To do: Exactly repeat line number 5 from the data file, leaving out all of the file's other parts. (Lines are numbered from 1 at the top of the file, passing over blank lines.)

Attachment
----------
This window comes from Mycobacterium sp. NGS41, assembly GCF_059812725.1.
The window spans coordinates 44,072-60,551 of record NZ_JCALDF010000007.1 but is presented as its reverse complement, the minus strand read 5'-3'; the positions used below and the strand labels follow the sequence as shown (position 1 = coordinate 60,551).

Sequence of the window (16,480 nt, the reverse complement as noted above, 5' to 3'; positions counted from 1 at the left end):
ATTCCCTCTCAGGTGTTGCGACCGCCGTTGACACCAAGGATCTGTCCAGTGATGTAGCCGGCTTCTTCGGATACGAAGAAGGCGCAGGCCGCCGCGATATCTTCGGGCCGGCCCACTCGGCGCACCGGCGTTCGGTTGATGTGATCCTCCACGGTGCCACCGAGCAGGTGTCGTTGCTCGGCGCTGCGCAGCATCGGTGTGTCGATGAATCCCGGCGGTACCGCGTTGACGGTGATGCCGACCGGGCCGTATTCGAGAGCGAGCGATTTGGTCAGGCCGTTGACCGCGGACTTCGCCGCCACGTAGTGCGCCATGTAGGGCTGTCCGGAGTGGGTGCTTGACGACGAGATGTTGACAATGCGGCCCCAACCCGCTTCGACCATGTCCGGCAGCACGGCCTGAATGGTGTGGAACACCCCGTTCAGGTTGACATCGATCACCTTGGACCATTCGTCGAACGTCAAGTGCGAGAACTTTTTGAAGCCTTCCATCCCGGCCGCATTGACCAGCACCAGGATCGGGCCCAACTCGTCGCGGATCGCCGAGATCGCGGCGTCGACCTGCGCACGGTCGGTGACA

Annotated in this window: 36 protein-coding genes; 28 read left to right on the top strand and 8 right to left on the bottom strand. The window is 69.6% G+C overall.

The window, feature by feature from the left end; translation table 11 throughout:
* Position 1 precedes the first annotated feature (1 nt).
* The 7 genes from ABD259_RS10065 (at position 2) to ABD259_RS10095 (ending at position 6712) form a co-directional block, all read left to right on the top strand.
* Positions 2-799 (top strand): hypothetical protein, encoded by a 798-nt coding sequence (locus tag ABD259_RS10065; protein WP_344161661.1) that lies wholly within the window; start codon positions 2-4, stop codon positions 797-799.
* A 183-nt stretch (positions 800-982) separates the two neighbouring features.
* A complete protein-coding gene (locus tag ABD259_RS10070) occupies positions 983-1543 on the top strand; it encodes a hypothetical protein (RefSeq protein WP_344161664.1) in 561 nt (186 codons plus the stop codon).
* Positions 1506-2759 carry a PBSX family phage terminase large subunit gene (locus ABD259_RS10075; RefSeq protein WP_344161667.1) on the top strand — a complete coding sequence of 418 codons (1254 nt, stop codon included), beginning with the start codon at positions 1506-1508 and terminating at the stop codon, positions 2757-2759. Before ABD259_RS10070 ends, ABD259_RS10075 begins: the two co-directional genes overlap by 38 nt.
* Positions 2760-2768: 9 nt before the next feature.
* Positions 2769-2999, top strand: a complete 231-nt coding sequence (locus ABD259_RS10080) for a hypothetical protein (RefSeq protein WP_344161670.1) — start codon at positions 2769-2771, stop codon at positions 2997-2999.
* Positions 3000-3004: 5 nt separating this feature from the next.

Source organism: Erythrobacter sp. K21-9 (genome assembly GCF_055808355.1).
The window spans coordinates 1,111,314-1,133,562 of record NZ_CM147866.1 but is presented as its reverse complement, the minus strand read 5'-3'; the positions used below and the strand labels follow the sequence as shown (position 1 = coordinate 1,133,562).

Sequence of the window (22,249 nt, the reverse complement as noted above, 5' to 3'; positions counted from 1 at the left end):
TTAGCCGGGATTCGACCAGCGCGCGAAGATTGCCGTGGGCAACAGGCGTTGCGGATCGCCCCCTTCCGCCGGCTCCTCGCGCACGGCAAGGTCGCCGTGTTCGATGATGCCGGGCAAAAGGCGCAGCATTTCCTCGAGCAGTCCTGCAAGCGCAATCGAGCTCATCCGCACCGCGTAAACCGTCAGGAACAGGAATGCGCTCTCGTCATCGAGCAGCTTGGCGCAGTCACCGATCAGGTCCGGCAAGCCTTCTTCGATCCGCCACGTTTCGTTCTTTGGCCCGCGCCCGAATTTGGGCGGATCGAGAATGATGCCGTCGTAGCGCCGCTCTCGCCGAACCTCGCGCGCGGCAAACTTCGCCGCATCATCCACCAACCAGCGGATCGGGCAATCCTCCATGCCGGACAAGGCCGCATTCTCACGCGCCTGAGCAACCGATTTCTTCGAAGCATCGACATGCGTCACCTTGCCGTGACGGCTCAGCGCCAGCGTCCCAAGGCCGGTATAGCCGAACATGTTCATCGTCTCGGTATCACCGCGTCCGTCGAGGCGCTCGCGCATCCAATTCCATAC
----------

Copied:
Annotated in this window: 36 protein-coding genes; 28 read left to right on the top strand and 8 right to left on the bottom strand. The window is 69.6% G+C overall.